Remote offices and branch offices are critical to the modern enterprise, businesses need to embrace the new era of technologies and ways of thinking when evaluating their edge IT systems and infrastructure. Remote location IT allows for operational cost savings, rapid service deployment, and instant recovery. By ensuring that the right tools and processes are in place, enterprises can ensure the security, resilience and flexibility they need to meet today’s modern business needs. 

Read the October 2016 issue of Business Review Europe magazine. 

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By Joe Bombagi, Director of SteelFusion, EMEA and APJ, Riverbed Technology

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Jun 16, 2021

NetNumber: Time for a cloud-native transformation

Virgin Mobile MEA
Netnumber
3 min
Matt Rosenberg, Chief Revenue Officer at NetNumber, discusses how cloud-native architecture is accelerating the transition to 5G for telcos

NetNumber is accelerating the transition in the telecom industry to 5G as it starts a shift to cloud-native architecture to address the fast-paced demands of global subscribers and businesses.

NetNumber is offering the industry’s first cloud-native platform designed to ensure InterGENerational™ network performance addresses both the legacy and next-generation requirements of telecom networks. 

“NetNumber has developed the industry’s most robust cloud-native, InterGENerational platform that addresses both the legacy and 5G requirements of telcos,” said Matt Rosenberg, Chief Revenue Officer of NetNumber.

The platform provides vertical and horizontal scale-out with low latency, coupled with a suite of data replication capabilities, which provide flexible architectural options that can evolve with the changing network over time.

“Cloud-based solutions from other vendors tend to be limited in terms of supporting particular network generations or protocols. We’ve created our latest platform TITAN.IUM to allow customers to take any generation of applications, any generation of legacy services and protocols and move them into the new world of cloud-native architecture,” said Rosenberg.

“This is a really important part for a carrier to harmonise their network, bring data services together, bring legacy with new together in order to make a more effective and efficient network, as well as reduce their cost as they scale forward,” he said.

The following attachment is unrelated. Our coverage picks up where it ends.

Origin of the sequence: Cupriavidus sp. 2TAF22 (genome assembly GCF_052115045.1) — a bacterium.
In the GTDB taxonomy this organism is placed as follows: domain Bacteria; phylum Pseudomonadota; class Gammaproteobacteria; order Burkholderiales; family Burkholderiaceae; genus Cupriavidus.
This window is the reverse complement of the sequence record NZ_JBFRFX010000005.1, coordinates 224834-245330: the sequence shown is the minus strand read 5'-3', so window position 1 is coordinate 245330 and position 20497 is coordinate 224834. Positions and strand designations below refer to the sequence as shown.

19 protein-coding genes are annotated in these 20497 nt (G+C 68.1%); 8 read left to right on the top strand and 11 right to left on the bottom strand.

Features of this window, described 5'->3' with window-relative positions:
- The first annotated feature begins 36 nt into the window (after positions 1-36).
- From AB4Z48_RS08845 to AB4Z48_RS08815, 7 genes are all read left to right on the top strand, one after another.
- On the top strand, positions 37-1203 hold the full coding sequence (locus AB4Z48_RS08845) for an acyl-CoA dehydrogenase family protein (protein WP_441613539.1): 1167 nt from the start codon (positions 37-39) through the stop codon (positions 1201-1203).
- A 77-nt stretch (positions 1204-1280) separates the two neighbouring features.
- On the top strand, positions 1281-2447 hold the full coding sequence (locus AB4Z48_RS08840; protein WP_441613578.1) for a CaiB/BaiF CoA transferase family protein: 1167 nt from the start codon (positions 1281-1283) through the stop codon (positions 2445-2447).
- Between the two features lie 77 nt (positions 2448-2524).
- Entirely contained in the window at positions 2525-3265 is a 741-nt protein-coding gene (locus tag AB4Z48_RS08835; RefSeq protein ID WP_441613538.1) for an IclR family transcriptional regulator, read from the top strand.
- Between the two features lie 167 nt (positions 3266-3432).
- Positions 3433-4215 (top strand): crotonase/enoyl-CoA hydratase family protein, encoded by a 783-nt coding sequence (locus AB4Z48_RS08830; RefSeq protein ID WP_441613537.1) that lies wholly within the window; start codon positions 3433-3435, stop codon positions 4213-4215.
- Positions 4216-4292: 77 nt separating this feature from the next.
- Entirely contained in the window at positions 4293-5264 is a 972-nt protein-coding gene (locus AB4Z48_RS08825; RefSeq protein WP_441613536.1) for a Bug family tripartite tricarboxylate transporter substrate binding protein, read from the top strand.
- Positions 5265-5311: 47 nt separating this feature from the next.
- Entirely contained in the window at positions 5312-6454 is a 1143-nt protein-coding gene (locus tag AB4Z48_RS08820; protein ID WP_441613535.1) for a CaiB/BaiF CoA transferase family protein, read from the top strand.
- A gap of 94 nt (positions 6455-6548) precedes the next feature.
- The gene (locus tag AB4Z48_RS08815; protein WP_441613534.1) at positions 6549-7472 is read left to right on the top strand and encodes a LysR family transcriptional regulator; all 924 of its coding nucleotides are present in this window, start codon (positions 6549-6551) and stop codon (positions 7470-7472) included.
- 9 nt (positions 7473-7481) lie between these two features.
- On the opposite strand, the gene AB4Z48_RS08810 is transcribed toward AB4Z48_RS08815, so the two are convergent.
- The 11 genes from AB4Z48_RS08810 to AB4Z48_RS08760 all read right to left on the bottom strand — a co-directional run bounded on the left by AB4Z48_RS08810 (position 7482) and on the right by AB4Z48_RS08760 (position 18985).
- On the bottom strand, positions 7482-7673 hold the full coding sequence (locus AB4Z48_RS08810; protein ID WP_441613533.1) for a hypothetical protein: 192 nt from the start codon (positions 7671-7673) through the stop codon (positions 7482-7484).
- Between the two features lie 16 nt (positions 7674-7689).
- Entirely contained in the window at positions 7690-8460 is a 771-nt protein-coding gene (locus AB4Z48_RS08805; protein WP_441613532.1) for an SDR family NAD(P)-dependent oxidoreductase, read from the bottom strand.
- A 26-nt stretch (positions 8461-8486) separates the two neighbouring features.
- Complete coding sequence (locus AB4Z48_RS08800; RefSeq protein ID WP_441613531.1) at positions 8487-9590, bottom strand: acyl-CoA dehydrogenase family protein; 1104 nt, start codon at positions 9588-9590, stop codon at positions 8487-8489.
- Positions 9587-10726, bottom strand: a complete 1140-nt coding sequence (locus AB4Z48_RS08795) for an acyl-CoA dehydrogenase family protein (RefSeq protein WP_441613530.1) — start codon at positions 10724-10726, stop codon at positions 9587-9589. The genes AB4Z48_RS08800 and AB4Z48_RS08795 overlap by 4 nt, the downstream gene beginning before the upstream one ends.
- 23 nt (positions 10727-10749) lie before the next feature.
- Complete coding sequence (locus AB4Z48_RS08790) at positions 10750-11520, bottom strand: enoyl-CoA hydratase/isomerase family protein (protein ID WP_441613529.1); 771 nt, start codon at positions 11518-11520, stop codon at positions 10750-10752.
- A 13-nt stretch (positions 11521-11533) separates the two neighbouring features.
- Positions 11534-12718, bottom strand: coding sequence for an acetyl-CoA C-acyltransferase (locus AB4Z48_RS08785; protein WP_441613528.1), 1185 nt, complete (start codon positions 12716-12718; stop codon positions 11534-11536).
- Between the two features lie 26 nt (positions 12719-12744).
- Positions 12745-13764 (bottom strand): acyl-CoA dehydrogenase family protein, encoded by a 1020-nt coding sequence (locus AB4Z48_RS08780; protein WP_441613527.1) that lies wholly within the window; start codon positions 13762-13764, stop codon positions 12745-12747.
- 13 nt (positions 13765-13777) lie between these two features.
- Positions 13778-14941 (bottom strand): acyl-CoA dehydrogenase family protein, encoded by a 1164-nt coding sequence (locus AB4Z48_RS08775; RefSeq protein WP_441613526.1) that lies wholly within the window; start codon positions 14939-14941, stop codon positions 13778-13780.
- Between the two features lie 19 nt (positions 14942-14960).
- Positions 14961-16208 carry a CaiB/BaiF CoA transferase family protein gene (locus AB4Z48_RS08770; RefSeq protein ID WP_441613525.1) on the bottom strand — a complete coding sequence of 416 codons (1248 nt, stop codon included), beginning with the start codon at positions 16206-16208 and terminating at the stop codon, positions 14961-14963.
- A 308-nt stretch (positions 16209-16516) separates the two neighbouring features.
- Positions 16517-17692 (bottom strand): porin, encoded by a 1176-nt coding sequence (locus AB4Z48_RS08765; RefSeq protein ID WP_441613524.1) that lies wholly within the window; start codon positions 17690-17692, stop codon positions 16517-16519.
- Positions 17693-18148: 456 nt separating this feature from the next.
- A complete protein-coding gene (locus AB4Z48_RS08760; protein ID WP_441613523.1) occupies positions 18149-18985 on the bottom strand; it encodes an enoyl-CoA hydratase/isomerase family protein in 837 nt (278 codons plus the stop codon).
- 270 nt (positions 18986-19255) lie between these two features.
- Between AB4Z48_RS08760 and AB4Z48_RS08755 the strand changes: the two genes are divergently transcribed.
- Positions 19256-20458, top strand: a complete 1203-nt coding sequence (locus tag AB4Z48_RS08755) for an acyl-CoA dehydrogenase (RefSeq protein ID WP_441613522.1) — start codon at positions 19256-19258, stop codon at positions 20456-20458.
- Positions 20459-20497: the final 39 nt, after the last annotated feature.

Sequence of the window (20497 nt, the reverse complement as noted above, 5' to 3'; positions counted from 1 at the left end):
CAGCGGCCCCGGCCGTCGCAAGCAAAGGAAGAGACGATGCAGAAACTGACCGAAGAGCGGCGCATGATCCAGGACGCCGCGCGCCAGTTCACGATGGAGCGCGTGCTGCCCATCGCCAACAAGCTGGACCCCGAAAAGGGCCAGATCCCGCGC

Established in 1999, NetNumber has fostered a strong team environment that leverages the industry’s best skills to offer software solutions tailored for carriers of all dimensions. Based outside of Boston and with presence in over 20 countries, the company delivers a range of products that address all generations (2G, 3G, 4G, 5G) of network functions in the core network, deep rooted security products and services, STIR/ SHAKEN and set of options around data services in more than 90 countries.

Steeped in experience in building telecom solutions, software, protocol stacks, and integration of third party tools, the company’s development organisation has proven to supply to the industry with the most reliable and flexible solutions on the market.

“At NetNumber, we focus on our core competencies – we are dedicated to providing industry expertise in signaling, routing, security, subscriber management and data services. We provide customers a strong ROI through platform-based solutions that reduce Capex and Opex in the long-term,” commented Rosenberg.

Five reasons why customers choose NetNumber:

  • Expertise -  NetNumber has experts with deep knowledge in signaling/routing, security, and subscriber database management.
  • Integration - An industry-first platform brings together domain services, applications, security, and global data services.
  • Scale - NetNumber has the ability to seamlessly increase network efficiency using vertical and horizontal scaling.
  • Speed - World-class solutions have the power to help companies create new service offerings and accelerate time to ROI.
  • Savings - Customers enjoy significant savings in capex and opex, flexible deployment models, and investment protection.

 

NetNumber and Virgin Mobile MEA

“We're very proud of our partnership with Virgin Mobile MEA as they've taken the concept of the InterGENerational platform into their regional network strategy,” commented Rosenberg. “That’s accelerated how they develop exceptional services across the Middle East and Africa region. 

“We work with them hand-in-hand to deliver multiple applications onto our platform which has enabled them to provide exceptional, advanced and innovative services to their customers across the Middle East, who demand high quality services. 

“What they've really taken advantage of is scale. What I mean by that is they are putting multiple generations of applications and services onto the same platform and distributing that data across their network. That has resulted in an advantageous position of time to market and operational savings. 

“Rather than having different applications for many different vendors that cause operational chaos, they've been able to consolidate that and reduce their operating costs by having everything on one common architecture.  We’ve had a long-term relationship with Virgin Mobile in Saudi Arabia, and recently signed an agreement with Virgin Mobile in Kuwait.”

Rosenberg says that with these solutions, Virgin Mobile MEA can take advantage of getting to the market much quicker and faster—which is what today’s discerning customer demands.